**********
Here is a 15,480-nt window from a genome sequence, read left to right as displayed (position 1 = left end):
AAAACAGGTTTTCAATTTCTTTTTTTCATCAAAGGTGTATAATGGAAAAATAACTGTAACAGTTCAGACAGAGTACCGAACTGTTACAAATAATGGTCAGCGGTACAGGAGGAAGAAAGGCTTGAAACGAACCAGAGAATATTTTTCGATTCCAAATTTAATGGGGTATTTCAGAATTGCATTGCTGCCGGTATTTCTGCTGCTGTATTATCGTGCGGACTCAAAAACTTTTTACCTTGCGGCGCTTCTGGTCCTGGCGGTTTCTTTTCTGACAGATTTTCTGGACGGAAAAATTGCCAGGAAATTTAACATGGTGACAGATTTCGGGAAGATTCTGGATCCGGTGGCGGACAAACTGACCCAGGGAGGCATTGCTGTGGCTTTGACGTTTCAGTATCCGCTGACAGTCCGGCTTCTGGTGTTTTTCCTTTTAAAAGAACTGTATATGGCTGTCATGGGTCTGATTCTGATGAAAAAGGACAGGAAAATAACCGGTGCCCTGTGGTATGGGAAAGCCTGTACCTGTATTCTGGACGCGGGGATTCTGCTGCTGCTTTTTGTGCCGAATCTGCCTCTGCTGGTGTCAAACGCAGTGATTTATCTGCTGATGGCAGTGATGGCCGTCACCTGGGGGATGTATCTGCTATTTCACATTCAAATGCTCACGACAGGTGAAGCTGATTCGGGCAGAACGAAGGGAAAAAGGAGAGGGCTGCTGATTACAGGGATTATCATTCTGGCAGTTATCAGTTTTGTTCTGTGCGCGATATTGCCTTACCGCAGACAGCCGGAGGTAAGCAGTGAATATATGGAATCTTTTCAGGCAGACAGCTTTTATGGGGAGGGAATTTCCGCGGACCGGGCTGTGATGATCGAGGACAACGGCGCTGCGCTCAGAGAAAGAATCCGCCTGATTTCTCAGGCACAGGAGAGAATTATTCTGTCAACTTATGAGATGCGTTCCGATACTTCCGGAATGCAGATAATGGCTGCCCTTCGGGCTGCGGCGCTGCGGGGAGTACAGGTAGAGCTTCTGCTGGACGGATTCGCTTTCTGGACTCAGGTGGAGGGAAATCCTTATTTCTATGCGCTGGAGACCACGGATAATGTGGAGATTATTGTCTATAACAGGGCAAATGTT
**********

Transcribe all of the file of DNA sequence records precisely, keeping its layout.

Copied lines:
Here is a 15,480-nt window from a genome sequence, read left to right as displayed (position 1 = left end):
AAAACAGGTTTTCAATTTCTTTTTTTCATCAAAGGTGTATAATGGAAAAATAACTGTAACAGTTCAGACAGAGTACCGAACTGTTACAAATAATGGTCAGCGGTACAGGAGGAAGAAAGGCTTGAAACGAACCAGAGAATATTTTTCGATTCCAAATTTAATGGGGTATTTCAGAATTGCATTGCTGCCGGTATTTCTGCTGCTGTATTATCGTGCGGACTCAAAAACTTTTTACCTTGCGGCGCTTCTGGTCCTGGCGGTTTCTTTTCTGACAGATTTTCTGGACGGAAAAATTGCCAGGAAATTTAACATGGTGACAGATTTCGGGAAGATTCTGGATCCGGTGGCGGACAAACTGACCCAGGGAGGCATTGCTGTGGCTTTGACGTTTCAGTATCCGCTGACAGTCCGGCTTCTGGTGTTTTTCCTTTTAAAAGAACTGTATATGGCTGTCATGGGTCTGATTCTGATGAAAAAGGACAGGAAAATAACCGGTGCCCTGTGGTATGGGAAAGCCTGTACCTGTATTCTGGACGCGGGGATTCTGCTGCTGCTTTTTGTGCCGAATCTGCCTCTGCTGGTGTCAAACGCAGTGATTTATCTGCTGATGGCAGTGATGGCCGTCACCTGGGGGATGTATCTGCTATTTCACATTCAAATGCTCACGACAGGTGAAGCTGATTCGGGCAGAACGAAGGGAAAAAGGAGAGGGCTGCTGATTACAGGGATTATCATTCTGGCAGTTATCAGTTTTGTTCTGTGCGCGATATTGCCTTACCGCAGACAGCCGGAGGTAAGCAGTGAATATATGGAATCTTTTCAGGCAGACAGCTTTTATGGGGAGGGAATTTCCGCGGACCGGGCTGTGATGATCGAGGACAACGGCGCTGCGCTCAGAGAAAGAATCCGCCTGATTTCTCAGGCACAGGAGAGAATTATTCTGTCAACTTATGAGATGCGTTCCGATACTTCCGGAATGCAGATAATGGCTGCCCTTCGGGCTGCGGCGCTGCGGGGAGTACAGGTAGAGCTTCTGCTGGACGGATTCGCTTTCTGGACTCAGGTGGAGGGAAATCCTTATTTCTATGCGCTGGAGACCACGGATAATGTGGAGATTATTGTCTATAACAGGGCAAATGTT